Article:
chadfx

  • Full Member
  • ***
  • Posts: 205
    • View Profile
Re: Dam in 3D - Mixing horizontal pictures and vertical
« Reply #3 on: June 01, 2014, 04:31:56 PM »
Ah yes, you are likely correct James, that makes much more sense. I did a couple of multicopter tests (including a church) and photographed with multiple angle settings on the camera mount, emulating the same process for objects I would normally photograph on the ground or in a studio setup.

frejus

  • Newbie
  • *
  • Posts: 6
    • View Profile
Re: Dam in 3D - Mixing horizontal pictures and vertical
« Reply #4 on: June 01, 2014, 04:33:07 PM »
Fine, will try that, thank you guys  ;)
« Last Edit: June 01, 2014, 04:35:07 PM by frejus »

frejus

  • Newbie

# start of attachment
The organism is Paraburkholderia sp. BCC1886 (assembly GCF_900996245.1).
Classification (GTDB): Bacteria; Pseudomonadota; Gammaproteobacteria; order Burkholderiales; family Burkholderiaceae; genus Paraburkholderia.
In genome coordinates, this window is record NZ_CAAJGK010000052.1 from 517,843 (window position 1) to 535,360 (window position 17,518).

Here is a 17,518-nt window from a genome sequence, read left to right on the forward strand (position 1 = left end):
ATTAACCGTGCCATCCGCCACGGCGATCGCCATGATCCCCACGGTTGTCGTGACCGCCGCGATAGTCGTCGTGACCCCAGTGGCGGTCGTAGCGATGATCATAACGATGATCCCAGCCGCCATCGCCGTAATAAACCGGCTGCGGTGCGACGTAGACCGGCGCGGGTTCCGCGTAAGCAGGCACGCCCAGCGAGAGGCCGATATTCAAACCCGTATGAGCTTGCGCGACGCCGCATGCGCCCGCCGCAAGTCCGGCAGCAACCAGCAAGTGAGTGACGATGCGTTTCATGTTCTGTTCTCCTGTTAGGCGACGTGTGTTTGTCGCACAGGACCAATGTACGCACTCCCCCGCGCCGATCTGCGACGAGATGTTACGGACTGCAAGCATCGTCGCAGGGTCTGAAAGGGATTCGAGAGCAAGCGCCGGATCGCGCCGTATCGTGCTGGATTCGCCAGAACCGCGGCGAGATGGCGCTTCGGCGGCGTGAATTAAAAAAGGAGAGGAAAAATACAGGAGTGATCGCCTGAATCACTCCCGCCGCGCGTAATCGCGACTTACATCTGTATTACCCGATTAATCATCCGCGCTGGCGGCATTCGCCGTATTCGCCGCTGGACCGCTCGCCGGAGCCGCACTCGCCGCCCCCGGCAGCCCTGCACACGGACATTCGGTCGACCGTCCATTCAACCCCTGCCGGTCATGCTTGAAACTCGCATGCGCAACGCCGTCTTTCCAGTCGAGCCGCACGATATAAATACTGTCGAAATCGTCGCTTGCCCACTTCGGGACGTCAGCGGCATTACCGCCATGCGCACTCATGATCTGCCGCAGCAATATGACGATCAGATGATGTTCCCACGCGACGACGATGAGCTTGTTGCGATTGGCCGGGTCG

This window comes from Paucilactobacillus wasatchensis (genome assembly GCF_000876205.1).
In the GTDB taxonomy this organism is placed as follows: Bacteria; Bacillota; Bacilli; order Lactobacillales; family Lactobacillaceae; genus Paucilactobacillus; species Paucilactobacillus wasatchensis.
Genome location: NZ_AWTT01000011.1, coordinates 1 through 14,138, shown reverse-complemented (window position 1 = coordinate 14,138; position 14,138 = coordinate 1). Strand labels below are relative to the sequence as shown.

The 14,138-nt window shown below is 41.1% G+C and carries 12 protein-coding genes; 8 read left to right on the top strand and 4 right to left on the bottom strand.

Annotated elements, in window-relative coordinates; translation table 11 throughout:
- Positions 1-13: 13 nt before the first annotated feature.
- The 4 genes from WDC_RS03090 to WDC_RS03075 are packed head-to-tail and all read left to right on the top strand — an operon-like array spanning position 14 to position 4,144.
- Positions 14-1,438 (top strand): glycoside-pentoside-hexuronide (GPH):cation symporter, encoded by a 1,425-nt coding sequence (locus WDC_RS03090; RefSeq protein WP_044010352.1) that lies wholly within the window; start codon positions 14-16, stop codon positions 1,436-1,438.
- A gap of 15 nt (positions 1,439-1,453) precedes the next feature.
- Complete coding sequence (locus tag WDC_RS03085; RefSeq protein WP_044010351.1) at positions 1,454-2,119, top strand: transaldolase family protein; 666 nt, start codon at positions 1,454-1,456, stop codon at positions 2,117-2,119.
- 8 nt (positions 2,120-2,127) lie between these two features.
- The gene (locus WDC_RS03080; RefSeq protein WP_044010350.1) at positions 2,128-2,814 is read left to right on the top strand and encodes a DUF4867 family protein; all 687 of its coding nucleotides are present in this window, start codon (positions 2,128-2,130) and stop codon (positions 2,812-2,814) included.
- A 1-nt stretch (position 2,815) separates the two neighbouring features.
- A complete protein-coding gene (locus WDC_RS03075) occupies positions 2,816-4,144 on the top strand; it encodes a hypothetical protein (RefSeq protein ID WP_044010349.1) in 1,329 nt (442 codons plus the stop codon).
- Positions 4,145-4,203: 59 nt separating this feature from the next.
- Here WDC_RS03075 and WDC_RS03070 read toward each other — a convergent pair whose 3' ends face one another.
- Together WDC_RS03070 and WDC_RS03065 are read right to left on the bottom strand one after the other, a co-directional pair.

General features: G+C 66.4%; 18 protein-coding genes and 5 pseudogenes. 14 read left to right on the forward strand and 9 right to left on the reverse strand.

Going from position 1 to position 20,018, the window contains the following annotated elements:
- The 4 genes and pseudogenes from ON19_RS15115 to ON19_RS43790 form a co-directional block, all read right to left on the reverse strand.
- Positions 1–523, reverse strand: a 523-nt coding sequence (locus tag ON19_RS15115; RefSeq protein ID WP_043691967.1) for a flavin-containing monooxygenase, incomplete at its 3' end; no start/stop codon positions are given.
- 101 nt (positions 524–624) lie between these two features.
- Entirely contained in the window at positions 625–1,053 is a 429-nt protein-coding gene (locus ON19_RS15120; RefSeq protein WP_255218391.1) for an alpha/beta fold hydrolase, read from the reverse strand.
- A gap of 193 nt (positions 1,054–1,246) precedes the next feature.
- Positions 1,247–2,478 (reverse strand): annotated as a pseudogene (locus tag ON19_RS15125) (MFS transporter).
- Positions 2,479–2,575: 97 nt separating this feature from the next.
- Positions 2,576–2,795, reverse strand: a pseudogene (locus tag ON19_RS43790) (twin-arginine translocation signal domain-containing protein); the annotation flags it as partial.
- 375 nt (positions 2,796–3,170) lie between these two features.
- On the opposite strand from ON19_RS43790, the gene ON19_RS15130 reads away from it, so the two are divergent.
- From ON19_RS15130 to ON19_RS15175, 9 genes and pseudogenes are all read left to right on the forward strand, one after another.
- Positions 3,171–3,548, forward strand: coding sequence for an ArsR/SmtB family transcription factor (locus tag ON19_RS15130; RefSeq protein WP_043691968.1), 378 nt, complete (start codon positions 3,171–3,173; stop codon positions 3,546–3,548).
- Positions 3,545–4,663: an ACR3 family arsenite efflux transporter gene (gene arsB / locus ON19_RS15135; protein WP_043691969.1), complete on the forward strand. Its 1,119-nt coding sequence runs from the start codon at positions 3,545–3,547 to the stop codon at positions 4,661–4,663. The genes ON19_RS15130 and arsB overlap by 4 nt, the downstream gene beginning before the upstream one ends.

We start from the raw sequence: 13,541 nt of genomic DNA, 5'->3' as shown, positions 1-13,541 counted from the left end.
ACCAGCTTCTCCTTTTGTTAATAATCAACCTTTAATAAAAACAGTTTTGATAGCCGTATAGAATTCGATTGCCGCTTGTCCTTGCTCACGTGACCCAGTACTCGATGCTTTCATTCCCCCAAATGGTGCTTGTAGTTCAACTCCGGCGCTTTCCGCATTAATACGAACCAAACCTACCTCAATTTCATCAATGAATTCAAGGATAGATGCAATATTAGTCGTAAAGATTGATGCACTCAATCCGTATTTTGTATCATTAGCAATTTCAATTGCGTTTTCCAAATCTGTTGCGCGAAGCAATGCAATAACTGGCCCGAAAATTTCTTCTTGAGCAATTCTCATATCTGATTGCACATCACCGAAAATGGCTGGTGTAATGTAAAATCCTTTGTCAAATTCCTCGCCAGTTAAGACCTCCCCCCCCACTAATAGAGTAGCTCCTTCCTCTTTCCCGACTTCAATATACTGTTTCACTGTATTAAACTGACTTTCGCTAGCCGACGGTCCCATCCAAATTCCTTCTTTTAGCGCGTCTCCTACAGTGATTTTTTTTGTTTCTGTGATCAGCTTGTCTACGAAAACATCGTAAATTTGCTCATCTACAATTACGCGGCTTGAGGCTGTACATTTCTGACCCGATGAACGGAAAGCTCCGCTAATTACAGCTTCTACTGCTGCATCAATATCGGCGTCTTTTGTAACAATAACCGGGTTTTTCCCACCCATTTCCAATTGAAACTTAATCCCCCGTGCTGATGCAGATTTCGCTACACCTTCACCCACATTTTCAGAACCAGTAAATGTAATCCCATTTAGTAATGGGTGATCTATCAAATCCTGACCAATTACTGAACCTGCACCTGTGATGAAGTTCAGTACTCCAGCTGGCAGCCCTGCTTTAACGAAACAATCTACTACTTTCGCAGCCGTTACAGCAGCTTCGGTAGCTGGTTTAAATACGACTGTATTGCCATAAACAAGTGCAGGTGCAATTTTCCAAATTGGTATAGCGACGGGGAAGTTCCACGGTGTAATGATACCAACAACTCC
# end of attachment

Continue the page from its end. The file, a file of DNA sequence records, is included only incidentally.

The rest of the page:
• *
  • Posts: 6
    • View Profile
Re: Dam in 3D - Mixing horizontal pictures and vertical
« Reply #5 on: June 02, 2014, 07:51:46 AM »
Guys  ;)

I do not have many batteries and the dam i am modelizing is not so close from home so i'd rather make it fine from the start.

What angle do you think would suit the best to both show vertical details but also suit photoscan calculation ?

chadfx

  • Full Member
  • ***
  • Posts: 205
    • View Profile
Re: Dam in 3D - Mixing horizontal pictures and vertical
« Reply #6 on: June 02, 2014, 08:43:25 AM »
I don't know if your camera angles are exactly horizontal and vertical (ie. 90 degrees from each other), but I would think a 45 degree angle would split the difference between the two sets of images and help Photoscan find the correlation between them. I believe the general guidance is that any particular point should be visible in at least three photos (and in your case, between the two sets of images).

chadfx

  • Full Member
  • ***
  • Posts: 205
    • View Profile
Re: Dam in 3D - Mixing horizontal pictures and vertical
« Reply #7 on: June 02, 2014, 09:13:32 AM »
Hi Frejus,